By Wafula Okumu and Augustine Ikelegbe (eds.), Institute for Security Studies, November 17, 2010
Armed nonstate groups able to cultivate disillusionment with existing regimes and successfully evade defense forces increasingly dominate the threat landscape across Africa. Such groups in Nigeria, Sudan, Angola, and elsewhere indicate a need for better policies to reverse emergent violent youth cultures, monitor transborder areas, and population-centric security and governance strategies.
By Robert L. Feldman. Defense and Security Analysis, 2008
A devastating insurgency against the Ugandan government and people is now well into its third decade. How has the battle between the relatively small and under-equipped Lord’s Resistance Army and the Ugandan People’s Defense Forces continued so long? Several causes for this surprising persistence may lie in the very structures and strategies of the LRA and UPDF as well as the irregular tactics used by both groups.
by Paul Jackson, Contemporary Security Policy, August 31, 2007
Kiwanja refugee campFourth Generation Warfare (4GW) – models of asymmetric warfare that emphasize culture, politics, economics, non-state actors, and targeting of civilians – has a growing applicability for understanding Africa’s complex conflicts. In particular, 4GW frameworks underscore the need for comprehensive, as opposed to purely military, solutions to conflict on the continent.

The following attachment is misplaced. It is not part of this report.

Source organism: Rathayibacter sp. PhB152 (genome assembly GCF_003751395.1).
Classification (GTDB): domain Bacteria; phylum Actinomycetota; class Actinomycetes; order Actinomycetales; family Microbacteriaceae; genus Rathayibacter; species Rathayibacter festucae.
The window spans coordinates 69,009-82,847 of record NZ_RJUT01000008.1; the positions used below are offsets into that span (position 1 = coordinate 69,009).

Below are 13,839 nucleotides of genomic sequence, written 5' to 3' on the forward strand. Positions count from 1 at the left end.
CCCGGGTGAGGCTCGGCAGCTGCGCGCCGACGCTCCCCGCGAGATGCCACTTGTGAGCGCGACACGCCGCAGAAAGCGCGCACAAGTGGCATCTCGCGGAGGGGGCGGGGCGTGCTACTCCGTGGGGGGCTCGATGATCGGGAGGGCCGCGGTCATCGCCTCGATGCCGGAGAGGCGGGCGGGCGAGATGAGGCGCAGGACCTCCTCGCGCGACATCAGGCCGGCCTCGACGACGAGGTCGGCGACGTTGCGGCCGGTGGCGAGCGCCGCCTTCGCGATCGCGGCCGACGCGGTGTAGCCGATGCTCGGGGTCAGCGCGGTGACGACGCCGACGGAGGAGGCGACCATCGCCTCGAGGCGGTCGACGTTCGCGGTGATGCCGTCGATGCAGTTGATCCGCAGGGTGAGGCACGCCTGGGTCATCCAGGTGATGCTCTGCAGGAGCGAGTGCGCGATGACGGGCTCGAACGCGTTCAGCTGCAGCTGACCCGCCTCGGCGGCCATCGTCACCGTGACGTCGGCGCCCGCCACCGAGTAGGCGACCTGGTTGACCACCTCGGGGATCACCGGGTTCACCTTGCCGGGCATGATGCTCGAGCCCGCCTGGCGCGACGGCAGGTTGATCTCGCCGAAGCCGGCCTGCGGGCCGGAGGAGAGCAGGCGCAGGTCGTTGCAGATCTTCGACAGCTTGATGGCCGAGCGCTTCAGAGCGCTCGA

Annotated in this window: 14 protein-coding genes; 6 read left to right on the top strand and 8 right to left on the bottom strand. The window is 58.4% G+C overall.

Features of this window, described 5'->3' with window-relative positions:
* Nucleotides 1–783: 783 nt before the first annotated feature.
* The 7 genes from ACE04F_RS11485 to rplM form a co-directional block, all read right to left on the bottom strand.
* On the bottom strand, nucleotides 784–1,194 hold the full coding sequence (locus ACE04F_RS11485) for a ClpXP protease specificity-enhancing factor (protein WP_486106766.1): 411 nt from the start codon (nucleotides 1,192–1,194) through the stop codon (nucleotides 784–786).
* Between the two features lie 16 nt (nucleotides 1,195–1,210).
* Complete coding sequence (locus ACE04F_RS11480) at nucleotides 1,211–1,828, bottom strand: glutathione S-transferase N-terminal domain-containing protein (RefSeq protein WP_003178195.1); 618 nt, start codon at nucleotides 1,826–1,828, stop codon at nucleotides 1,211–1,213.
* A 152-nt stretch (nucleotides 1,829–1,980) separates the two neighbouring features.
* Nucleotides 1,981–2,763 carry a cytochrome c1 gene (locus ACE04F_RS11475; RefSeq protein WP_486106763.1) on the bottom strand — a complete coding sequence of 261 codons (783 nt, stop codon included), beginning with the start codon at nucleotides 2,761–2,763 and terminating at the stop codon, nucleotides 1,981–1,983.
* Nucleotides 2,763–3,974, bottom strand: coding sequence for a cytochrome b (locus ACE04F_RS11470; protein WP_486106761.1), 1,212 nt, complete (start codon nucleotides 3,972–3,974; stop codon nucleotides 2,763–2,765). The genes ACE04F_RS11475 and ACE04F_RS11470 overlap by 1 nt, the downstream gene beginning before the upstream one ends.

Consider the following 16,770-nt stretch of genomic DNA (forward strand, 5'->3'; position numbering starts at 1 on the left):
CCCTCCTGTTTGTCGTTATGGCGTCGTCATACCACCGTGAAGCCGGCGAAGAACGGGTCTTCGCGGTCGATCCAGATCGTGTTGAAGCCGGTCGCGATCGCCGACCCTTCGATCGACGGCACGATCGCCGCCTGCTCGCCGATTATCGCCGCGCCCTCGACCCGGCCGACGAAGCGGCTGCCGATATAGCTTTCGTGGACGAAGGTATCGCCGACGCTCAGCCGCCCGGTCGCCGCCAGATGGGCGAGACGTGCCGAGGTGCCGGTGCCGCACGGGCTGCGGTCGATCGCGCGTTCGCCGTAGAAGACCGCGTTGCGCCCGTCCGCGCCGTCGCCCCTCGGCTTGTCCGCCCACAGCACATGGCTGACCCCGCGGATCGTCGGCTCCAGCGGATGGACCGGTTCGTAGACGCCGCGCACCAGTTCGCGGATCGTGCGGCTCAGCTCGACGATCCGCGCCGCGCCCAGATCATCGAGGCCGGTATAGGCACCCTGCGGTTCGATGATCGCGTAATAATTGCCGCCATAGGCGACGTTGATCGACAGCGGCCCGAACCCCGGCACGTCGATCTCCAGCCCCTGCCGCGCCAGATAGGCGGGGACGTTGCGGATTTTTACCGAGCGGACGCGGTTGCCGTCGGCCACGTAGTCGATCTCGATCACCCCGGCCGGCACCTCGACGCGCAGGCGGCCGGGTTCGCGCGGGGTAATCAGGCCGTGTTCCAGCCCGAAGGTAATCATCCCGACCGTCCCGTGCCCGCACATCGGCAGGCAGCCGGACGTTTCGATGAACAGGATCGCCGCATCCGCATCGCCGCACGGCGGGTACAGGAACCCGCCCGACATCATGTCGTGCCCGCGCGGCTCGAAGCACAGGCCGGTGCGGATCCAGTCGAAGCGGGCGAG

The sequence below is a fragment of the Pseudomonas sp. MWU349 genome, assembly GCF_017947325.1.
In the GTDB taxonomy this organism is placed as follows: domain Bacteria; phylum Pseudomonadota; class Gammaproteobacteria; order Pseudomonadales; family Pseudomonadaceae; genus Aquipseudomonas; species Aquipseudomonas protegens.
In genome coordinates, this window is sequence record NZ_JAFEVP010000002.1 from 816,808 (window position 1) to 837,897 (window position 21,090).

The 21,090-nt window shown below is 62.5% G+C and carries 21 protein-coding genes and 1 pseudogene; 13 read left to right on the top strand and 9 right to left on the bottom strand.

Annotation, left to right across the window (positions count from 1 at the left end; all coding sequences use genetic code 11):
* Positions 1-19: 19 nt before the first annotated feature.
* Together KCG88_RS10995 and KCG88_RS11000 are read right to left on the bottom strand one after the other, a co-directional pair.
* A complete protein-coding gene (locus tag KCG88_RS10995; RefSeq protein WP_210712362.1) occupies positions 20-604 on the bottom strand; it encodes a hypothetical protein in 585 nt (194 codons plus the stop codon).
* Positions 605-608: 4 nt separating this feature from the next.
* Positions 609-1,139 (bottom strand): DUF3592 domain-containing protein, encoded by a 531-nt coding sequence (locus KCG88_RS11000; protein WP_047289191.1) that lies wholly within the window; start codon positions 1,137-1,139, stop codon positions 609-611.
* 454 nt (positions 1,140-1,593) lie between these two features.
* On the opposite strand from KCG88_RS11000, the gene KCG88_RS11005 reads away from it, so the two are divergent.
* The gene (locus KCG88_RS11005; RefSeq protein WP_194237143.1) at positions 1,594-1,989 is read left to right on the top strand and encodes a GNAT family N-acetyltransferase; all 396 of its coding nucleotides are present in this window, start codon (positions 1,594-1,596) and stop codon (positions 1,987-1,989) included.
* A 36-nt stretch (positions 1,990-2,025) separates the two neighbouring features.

By Henri Bore, Military Review, 2006
Based on the 40+ years of French military experience, the author discusses the need for cultural knowledge and awareness as militaries in Africa seek to frequently transition between various forms of conventional operations and pacification, psychological, and information operations.
Department of the Army, 2006
The “paradigm-setting” revision of U.S. military doctrine published based on the fundamental premise that the key to counterinsurgency operations is protecting civilians. This document is the main reference work informing modern U.S. military operations.
By Jeffrey Herbst, Journal of Peace Research, 2004
Few African armies have shown an aptitude for counter-insurgency strategies. Instead, respones to rebellions are delayed, rely on blunt military strikes and exclude vital political strategies to complement security operations. Competent police forces and domestic intelligence agencies rather than expansion of the military will better enhance counter-insurgency capabilities in Africa’s democracies.
Security Topics: Irregular and Asymmetric Warfare